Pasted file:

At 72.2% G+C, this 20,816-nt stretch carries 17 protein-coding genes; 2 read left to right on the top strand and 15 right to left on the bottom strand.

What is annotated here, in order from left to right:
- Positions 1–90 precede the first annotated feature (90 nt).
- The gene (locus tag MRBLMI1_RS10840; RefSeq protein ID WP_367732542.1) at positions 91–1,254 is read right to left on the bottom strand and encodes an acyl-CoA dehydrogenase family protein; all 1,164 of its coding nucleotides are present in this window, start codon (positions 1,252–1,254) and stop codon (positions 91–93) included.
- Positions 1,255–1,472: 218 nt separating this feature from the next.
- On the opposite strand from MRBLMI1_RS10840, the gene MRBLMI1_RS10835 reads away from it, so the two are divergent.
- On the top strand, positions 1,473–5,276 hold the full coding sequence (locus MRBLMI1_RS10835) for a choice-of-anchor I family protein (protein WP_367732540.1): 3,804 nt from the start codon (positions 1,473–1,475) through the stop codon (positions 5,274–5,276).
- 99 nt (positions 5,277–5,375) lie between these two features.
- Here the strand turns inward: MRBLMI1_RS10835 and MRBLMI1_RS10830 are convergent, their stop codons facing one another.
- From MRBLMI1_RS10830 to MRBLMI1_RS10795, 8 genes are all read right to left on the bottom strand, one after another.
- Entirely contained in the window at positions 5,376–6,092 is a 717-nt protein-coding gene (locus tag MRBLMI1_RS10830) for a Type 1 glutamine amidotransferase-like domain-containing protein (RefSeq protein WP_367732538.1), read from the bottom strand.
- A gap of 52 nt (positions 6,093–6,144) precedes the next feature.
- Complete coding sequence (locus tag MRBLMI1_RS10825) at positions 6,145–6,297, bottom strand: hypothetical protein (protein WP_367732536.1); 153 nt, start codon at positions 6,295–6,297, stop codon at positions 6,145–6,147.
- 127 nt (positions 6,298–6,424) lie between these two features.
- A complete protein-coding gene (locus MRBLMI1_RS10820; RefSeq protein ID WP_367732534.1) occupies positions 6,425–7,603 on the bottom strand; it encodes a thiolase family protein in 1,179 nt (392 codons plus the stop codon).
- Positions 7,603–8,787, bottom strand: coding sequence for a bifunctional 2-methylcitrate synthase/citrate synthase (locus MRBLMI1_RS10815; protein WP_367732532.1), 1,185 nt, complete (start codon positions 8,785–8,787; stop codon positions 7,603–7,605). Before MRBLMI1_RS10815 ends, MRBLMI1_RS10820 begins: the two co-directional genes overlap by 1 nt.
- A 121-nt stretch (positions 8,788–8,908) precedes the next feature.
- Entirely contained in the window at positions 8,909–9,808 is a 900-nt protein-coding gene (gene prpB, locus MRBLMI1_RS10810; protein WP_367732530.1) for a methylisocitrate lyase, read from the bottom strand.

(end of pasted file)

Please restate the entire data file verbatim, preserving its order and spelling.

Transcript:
At 72.2% G+C, this 20,816-nt stretch carries 17 protein-coding genes; 2 read left to right on the top strand and 15 right to left on the bottom strand.

What is annotated here, in order from left to right:
- Positions 1–90 precede the first annotated feature (90 nt).
- The gene (locus tag MRBLMI1_RS10840; RefSeq protein ID WP_367732542.1) at positions 91–1,254 is read right to left on the bottom strand and encodes an acyl-CoA dehydrogenase family protein; all 1,164 of its coding nucleotides are present in this window, start codon (positions 1,252–1,254) and stop codon (positions 91–93) included.
- Positions 1,255–1,472: 218 nt separating this feature from the next.
- On the opposite strand from MRBLMI1_RS10840, the gene MRBLMI1_RS10835 reads away from it, so the two are divergent.
- On the top strand, positions 1,473–5,276 hold the full coding sequence (locus MRBLMI1_RS10835) for a choice-of-anchor I family protein (protein WP_367732540.1): 3,804 nt from the start codon (positions 1,473–1,475) through the stop codon (positions 5,274–5,276).
- 99 nt (positions 5,277–5,375) lie between these two features.
- Here the strand turns inward: MRBLMI1_RS10835 and MRBLMI1_RS10830 are convergent, their stop codons facing one another.
- From MRBLMI1_RS10830 to MRBLMI1_RS10795, 8 genes are all read right to left on the bottom strand, one after another.
- Entirely contained in the window at positions 5,376–6,092 is a 717-nt protein-coding gene (locus tag MRBLMI1_RS10830) for a Type 1 glutamine amidotransferase-like domain-containing protein (RefSeq protein WP_367732538.1), read from the bottom strand.
- A gap of 52 nt (positions 6,093–6,144) precedes the next feature.
- Complete coding sequence (locus tag MRBLMI1_RS10825) at positions 6,145–6,297, bottom strand: hypothetical protein (protein WP_367732536.1); 153 nt, start codon at positions 6,295–6,297, stop codon at positions 6,145–6,147.
- 127 nt (positions 6,298–6,424) lie between these two features.
- A complete protein-coding gene (locus MRBLMI1_RS10820; RefSeq protein ID WP_367732534.1) occupies positions 6,425–7,603 on the bottom strand; it encodes a thiolase family protein in 1,179 nt (392 codons plus the stop codon).
- Positions 7,603–8,787, bottom strand: coding sequence for a bifunctional 2-methylcitrate synthase/citrate synthase (locus MRBLMI1_RS10815; protein WP_367732532.1), 1,185 nt, complete (start codon positions 8,785–8,787; stop codon positions 7,603–7,605). Before MRBLMI1_RS10815 ends, MRBLMI1_RS10820 begins: the two co-directional genes overlap by 1 nt.
- A 121-nt stretch (positions 8,788–8,908) precedes the next feature.
- Entirely contained in the window at positions 8,909–9,808 is a 900-nt protein-coding gene (gene prpB, locus MRBLMI1_RS10810; protein WP_367732530.1) for a methylisocitrate lyase, read from the bottom strand.